« California Wins Prized Double-Testing Waiver from U.S. Ed. Dept., Sources Say | Main | Elementary Math Teachers Rethink Pedagogy Under Common Core »

Texas Spoke Too Soon: U.S. Ed. Still Working With State on Waiver

It turns out Texas jumped the gun a bit last night when it announced that federal education officials had denied the state's request for a testing waiver. The U.S. Department of Education tells us today that its officials are still working with the Lone Star state on the issue.

"The U.S. Department of Education has not denied Texas' double-testing flexibility request," department spokeswoman Dorie Nolt said in an email to reporters. "Department staff have been in contact with the state commissioner to discuss this request.

"We believe it is laudable that students are taking Algebra in middle school, and it is appropriate for them to be tested on the content of that course. Federal law does require that students take a math assessment in high school, so the department is working with the state to find a solution that would ensure that Texas students taking Algebra in middle school are also being assessed on higher-level math content in high school to help prepare them for college and a career."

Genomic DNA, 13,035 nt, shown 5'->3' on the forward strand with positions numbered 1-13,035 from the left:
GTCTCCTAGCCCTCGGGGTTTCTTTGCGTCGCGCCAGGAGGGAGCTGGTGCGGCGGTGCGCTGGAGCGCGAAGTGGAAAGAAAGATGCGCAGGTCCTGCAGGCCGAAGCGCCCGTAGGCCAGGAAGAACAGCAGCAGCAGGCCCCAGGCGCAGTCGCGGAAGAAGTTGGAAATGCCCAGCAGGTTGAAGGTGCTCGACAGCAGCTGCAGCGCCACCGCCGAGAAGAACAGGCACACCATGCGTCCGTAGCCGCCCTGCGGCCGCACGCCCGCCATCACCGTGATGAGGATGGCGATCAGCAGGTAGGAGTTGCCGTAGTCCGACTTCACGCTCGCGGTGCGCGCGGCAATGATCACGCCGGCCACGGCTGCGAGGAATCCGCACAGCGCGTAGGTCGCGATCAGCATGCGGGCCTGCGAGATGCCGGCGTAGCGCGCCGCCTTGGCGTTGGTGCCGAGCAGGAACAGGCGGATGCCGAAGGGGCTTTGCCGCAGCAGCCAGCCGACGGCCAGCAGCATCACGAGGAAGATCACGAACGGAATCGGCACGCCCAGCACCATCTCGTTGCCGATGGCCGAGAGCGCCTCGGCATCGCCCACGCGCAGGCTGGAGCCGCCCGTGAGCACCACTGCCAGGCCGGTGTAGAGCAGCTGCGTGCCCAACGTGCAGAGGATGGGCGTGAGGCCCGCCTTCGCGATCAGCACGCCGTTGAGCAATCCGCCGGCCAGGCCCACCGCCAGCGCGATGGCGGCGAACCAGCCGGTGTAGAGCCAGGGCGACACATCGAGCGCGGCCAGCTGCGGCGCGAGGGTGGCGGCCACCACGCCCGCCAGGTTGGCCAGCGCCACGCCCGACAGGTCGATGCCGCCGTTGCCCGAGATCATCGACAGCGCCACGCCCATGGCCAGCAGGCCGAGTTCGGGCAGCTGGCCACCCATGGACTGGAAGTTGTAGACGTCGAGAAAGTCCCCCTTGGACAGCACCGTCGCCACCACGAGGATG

In the wake of state legislation that changed Texas' testing regimen, the state wants federal permission to make changes that allow it to avoid testing Algebra 1 students twice: in middle school and in high school.

Notice: We recently upgraded our comments. (Learn more here.) If you are logged in as a subscriber or registered user and already have a Display Name on edweek.org, you can post comments. If you do not already have a Display Name, please create one here.
Ground Rules for Posting
We encourage lively debate, but please be respectful of others. Profanity and personal attacks are prohibited. By commenting, you are agreeing to abide by our user agreement.
All comments are public.


Most Viewed on Education Week



Recent Comments